How it works


Purchasing Stand For Trees Certificates is one of the most effective actions an individual can take to halt deforestation and combat climate change. Here's how it works:

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    Share your participation with friends and family on Facebook and Twitter — through our collective action, we change the economics of deforestation, do something meaningful to curb climate change, and support life on earth. Trees stand for us, it's time to stand for trees!

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    You buy a Stand For Trees Certificate — a unique, high-quality, verified carbon credit that protects a specific endangered forest and offsets a tonne of CO2 from entering the earth's atmosphere. Because of your purchase, forests are left standing to do what they do best — store carbon, produce oxygen, provide habitat, and support local communities.

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    Independent certification teams approved by Code REDD and USAID monitor each project and help local communities become stewards of their forests to halt deforestation, protect critical wildlife habitat, and shift the economic model so forests are more valuable alive than dead.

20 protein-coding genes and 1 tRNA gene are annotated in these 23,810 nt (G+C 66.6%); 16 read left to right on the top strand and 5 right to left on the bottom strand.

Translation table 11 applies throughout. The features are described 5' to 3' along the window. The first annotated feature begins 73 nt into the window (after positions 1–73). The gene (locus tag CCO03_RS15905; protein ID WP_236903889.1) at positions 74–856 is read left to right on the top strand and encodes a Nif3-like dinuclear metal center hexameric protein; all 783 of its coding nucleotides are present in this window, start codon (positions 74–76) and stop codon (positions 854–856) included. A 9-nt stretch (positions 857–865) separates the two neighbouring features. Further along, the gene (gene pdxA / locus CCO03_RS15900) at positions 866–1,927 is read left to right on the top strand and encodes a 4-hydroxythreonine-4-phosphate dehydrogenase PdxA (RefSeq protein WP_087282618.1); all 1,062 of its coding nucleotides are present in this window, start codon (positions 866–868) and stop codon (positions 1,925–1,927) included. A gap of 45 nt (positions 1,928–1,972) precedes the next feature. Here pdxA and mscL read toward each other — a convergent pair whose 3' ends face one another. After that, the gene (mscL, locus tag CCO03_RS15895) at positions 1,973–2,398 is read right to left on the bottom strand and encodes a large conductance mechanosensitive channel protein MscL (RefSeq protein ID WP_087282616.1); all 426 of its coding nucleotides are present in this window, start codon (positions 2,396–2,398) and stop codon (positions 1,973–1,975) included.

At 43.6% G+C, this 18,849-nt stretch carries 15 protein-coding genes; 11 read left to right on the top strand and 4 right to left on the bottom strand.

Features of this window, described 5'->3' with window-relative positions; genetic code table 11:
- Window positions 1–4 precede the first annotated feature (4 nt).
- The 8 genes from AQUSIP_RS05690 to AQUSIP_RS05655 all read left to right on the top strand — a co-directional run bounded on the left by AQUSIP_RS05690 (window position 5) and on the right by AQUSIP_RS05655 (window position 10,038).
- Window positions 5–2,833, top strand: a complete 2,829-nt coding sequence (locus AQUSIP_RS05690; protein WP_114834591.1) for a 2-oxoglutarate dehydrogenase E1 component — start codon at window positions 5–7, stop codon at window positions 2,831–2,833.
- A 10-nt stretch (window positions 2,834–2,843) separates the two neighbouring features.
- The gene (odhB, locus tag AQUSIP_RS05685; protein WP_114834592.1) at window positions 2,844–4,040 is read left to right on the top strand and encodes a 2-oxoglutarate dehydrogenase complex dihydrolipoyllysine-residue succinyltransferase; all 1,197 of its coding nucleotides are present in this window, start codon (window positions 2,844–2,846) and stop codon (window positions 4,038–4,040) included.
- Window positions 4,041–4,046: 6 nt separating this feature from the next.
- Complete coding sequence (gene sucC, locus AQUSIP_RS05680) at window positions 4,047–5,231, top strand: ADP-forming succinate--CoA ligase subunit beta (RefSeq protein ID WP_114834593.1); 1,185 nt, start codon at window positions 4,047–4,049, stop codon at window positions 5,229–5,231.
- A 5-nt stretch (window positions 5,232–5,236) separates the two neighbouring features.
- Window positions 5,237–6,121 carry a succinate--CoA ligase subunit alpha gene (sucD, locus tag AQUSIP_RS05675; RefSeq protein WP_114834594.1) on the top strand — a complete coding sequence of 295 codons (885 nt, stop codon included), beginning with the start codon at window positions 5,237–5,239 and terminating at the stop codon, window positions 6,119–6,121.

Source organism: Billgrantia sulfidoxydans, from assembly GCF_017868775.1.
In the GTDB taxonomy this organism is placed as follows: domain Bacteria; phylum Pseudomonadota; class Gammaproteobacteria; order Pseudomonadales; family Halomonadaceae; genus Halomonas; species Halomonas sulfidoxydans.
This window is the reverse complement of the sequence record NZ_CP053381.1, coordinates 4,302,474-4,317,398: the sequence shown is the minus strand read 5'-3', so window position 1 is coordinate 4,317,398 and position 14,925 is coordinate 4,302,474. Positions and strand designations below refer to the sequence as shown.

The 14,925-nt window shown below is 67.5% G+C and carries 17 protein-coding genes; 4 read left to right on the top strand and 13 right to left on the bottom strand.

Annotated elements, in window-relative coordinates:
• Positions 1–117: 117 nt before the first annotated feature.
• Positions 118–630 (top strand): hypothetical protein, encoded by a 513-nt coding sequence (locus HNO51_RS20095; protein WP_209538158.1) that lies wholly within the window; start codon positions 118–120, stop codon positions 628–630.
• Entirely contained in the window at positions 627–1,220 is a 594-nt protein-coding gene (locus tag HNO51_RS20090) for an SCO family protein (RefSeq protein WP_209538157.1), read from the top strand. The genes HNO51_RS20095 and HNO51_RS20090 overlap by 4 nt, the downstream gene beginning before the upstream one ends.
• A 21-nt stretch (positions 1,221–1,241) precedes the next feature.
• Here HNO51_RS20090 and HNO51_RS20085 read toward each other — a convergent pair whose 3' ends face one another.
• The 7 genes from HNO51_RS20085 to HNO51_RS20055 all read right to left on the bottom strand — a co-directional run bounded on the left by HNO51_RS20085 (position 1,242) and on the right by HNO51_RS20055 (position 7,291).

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    Share your participation with friends and family on Facebook and Twitter — through our collective action, we change the economics of deforestation, do something meaningful to curb climate change, and support life on earth. Trees stand for us, it's time to stand for trees!



HOW MUCH IS A TONNE ANYWAY?

The term 'tonne' refers to a metric tonne of carbon dioxide (CO2). By protecting forests, we are preventing millions of tonnes of CO2 from entering our atmosphere. For instance, one single mature tree in the Congo rainforest would emit as much as 18 tonnes of CO2 if it is cut down*. Compare some common everyday activities and the rough equivalent of their correlating CO2 emissions below**:

*Statistics based on a medium to large tree in the Congo at 1m dbh (diameter at breast height-120 cm off the ground and 30m in height. Information provided by forest researcher Chave, commonly cited in equating tree biomass to diameter and height


**The data provided by GE CO2 Data Visualization Graph. The data leveraged in the GE application is derived from a number of sources, including "How Bad Are Bananas?", Agence France-Presse, Carbon Trust Report, comScore Inc., Google, Guardian, Heathrow Airport Limited, JP Morgan, Real Climate, The Independent, The New York Times, United States Environment Protection Agency, and University of Oxford Environmental Change Institute. For more: http://visualization.geblogs.com/visualization/co2/